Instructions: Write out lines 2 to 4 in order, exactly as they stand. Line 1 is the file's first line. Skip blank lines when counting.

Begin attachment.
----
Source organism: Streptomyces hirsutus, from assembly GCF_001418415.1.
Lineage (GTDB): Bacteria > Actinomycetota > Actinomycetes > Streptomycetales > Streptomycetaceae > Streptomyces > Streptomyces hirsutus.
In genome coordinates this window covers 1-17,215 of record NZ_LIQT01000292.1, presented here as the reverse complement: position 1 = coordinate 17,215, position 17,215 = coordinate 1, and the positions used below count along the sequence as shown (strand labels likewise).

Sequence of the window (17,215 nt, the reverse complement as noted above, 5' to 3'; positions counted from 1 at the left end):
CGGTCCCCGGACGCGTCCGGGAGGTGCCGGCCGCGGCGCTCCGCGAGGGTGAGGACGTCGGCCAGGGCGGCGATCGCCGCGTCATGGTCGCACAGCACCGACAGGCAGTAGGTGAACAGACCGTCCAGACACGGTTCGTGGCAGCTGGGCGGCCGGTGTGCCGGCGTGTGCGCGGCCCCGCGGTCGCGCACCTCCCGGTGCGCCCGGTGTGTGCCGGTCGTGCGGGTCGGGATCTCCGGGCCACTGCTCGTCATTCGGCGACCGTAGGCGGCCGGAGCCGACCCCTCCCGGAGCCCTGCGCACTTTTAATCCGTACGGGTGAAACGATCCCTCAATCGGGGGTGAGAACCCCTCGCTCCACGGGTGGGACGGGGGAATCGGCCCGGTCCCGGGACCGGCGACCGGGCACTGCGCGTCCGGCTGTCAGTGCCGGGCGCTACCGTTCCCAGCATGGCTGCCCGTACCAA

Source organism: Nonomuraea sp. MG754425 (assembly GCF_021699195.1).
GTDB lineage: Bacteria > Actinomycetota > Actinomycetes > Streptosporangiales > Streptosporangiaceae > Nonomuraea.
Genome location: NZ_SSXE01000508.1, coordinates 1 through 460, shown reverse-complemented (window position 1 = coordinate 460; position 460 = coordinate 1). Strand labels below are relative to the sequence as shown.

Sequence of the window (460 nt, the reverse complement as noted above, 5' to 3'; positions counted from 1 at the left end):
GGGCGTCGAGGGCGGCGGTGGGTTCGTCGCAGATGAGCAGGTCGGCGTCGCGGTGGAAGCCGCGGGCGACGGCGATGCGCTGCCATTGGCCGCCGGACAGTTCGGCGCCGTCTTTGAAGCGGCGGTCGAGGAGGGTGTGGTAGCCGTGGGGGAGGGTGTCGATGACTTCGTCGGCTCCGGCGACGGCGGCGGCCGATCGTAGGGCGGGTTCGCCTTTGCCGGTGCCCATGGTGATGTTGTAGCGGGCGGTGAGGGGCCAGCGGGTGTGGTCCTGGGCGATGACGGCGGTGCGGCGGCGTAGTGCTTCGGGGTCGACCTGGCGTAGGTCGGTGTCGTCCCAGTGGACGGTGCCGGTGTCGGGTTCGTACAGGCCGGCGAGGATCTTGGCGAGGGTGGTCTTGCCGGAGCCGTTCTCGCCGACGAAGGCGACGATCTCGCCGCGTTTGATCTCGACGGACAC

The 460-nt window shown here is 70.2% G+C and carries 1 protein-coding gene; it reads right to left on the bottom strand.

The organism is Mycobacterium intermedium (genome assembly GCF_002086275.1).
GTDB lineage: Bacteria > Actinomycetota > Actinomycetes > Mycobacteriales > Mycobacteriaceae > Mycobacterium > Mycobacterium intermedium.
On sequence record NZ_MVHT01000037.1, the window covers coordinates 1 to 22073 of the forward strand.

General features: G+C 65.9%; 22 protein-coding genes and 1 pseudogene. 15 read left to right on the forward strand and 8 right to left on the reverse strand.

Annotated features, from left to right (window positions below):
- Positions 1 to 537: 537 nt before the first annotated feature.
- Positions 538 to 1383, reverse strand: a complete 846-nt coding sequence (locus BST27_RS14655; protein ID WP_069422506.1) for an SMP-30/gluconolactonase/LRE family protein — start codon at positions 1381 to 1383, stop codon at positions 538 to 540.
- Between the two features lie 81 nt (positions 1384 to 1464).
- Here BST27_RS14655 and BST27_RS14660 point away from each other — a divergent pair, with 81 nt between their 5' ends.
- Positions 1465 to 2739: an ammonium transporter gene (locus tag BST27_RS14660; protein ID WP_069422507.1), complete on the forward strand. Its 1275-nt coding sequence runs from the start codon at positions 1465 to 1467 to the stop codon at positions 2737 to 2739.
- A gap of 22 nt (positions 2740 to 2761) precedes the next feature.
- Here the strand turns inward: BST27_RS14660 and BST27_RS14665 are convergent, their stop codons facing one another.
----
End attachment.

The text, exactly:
Lineage (GTDB): Bacteria > Actinomycetota > Actinomycetes > Streptomycetales > Streptomycetaceae > Streptomyces > Streptomyces hirsutus.
In genome coordinates this window covers 1-17,215 of record NZ_LIQT01000292.1, presented here as the reverse complement: position 1 = coordinate 17,215, position 17,215 = coordinate 1, and the positions used below count along the sequence as shown (strand labels likewise).

Sequence of the window (17,215 nt, the reverse complement as noted above, 5' to 3'; positions counted from 1 at the left end):